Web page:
Erect statue to a British woman
There are many great British women who merit our remembrance and a statue. I would not include Nancy Witcher Langhorne Astor among them. Possibly my jaundiced view of the lady arose because her name first impinged upon my consciousness in the song DDay Dodgers which I heard sung by the fabulous Yetties and which includes the lines “Dear Lady Astor, you think you know a lot. Standing on a platform and talking Tommy rot.” This song is a witty riposte to the claim, allegedly made by Nancy Astor, that the brave soldiers invading Italy were merely dodging the dangers of D-Day.
The second time I came across her name was in a reported exchange with Winston Churchill, in which Astor said: “If you were my husband, I’d poison your tea.” To which Churchill replied “Madam, if you were my wife, I’d drink it.”
Neither of these paints Nancy Astor in a terribly good light. Even the event for which I understand that the proponents of a statue wish Lady Astor to be commemorated, namely that she was the first woman to take her seat in the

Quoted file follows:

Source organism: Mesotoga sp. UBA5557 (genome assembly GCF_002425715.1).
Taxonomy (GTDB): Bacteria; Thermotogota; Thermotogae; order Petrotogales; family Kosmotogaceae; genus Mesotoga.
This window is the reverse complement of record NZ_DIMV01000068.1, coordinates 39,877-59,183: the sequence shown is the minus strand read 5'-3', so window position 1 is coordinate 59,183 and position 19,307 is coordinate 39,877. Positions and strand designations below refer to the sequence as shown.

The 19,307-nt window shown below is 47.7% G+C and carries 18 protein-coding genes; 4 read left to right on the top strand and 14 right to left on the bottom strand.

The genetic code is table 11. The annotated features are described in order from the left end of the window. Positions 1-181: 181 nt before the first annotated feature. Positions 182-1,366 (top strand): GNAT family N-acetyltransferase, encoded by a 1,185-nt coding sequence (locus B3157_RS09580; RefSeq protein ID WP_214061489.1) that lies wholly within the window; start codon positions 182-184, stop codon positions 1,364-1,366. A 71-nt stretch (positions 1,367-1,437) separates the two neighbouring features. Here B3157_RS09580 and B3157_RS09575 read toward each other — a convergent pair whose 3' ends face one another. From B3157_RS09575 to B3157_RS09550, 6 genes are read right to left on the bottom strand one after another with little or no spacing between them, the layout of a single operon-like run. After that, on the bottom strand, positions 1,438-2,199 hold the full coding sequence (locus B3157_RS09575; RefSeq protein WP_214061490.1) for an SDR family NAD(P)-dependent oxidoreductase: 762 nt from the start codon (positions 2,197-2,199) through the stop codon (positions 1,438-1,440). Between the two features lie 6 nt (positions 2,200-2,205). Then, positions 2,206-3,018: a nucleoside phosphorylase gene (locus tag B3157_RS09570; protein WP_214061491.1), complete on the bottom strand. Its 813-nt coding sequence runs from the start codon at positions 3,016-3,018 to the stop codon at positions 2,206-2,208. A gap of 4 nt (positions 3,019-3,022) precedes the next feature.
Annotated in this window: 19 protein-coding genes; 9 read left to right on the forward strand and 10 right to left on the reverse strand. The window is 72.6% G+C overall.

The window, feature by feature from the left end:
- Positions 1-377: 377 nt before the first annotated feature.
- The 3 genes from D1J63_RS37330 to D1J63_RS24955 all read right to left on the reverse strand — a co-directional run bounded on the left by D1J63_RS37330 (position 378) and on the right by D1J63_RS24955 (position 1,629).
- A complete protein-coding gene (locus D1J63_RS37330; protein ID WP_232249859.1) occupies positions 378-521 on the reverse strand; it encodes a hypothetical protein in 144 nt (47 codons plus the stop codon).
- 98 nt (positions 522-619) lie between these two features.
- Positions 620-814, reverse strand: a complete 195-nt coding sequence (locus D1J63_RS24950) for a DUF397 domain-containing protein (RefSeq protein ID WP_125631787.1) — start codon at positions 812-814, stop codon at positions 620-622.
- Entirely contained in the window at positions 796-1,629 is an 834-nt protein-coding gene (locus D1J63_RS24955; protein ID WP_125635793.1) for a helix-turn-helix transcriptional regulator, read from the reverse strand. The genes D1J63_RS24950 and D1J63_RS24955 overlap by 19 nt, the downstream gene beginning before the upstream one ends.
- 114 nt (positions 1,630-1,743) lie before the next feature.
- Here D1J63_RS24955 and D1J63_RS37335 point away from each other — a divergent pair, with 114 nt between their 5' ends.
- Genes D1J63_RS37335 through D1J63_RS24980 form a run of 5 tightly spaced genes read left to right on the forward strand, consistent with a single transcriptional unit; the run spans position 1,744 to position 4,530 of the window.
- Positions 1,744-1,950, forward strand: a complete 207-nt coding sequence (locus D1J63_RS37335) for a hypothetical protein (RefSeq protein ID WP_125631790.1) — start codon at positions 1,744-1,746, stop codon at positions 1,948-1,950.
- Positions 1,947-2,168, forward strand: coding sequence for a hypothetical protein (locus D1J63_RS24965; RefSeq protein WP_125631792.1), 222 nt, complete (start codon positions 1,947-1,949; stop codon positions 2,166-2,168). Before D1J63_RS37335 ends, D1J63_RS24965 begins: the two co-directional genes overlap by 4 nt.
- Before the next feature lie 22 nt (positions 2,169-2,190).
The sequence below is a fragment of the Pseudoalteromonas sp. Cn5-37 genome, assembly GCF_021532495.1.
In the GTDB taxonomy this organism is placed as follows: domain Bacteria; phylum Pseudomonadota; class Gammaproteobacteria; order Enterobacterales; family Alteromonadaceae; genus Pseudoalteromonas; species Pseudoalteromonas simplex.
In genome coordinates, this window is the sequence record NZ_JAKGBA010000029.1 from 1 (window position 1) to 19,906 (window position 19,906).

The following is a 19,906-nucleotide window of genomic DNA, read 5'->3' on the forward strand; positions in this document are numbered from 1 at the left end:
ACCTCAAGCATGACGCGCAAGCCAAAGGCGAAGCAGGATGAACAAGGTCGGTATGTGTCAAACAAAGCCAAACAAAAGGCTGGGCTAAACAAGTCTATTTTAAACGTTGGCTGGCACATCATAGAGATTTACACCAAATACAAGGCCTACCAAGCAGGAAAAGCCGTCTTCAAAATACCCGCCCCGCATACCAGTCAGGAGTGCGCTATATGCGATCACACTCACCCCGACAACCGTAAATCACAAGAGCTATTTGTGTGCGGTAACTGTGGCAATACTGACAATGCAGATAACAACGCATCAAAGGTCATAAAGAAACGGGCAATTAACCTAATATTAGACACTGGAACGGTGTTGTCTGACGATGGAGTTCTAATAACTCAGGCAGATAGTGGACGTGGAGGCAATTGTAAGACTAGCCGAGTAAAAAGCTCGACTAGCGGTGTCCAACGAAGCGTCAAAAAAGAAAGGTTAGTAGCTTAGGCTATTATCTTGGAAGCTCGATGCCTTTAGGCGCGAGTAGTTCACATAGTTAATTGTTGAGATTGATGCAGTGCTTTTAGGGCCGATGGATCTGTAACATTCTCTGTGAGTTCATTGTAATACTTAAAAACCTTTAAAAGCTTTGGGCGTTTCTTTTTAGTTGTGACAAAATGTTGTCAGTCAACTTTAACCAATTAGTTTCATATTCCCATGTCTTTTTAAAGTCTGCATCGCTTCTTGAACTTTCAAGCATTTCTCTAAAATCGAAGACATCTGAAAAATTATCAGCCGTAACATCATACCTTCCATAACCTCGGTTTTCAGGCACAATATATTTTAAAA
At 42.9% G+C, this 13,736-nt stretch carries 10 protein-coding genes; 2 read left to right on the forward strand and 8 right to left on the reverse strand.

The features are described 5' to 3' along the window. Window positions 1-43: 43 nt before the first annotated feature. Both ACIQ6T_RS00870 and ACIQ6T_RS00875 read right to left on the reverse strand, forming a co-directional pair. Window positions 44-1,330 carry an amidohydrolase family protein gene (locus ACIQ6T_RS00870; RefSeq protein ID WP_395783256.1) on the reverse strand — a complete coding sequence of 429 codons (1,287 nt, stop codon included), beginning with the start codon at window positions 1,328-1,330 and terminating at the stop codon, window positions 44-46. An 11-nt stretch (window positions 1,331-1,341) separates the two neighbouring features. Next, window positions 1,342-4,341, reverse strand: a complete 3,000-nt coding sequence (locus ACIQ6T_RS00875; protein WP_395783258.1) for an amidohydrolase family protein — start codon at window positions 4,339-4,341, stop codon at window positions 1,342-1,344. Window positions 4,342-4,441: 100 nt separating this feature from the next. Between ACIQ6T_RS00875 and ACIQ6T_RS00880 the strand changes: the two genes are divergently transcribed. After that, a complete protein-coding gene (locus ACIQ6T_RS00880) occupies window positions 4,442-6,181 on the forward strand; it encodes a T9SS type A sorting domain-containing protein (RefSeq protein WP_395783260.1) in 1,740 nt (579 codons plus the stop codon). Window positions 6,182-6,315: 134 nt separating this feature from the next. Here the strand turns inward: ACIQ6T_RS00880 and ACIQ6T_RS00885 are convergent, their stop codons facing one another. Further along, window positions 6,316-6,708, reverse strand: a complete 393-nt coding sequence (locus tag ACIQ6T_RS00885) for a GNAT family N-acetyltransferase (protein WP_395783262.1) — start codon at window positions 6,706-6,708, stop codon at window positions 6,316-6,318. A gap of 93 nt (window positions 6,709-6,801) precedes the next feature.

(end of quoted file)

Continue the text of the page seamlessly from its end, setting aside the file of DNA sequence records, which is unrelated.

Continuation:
Commons, is less special than it might seem at first glance. She was only the second woman to be elected to the House of Commons; the first was a member of Sinn Fein, who, in accordance with that party’s policy, did not take her seat. Moreover, Nancy Astor merely stepped into her husband’s seat when he was elevated to the peerage.
Nancy Astor was
American. Are there no British women more meritorious than Nancy Witcher Langhorne Astor?
David G Tubby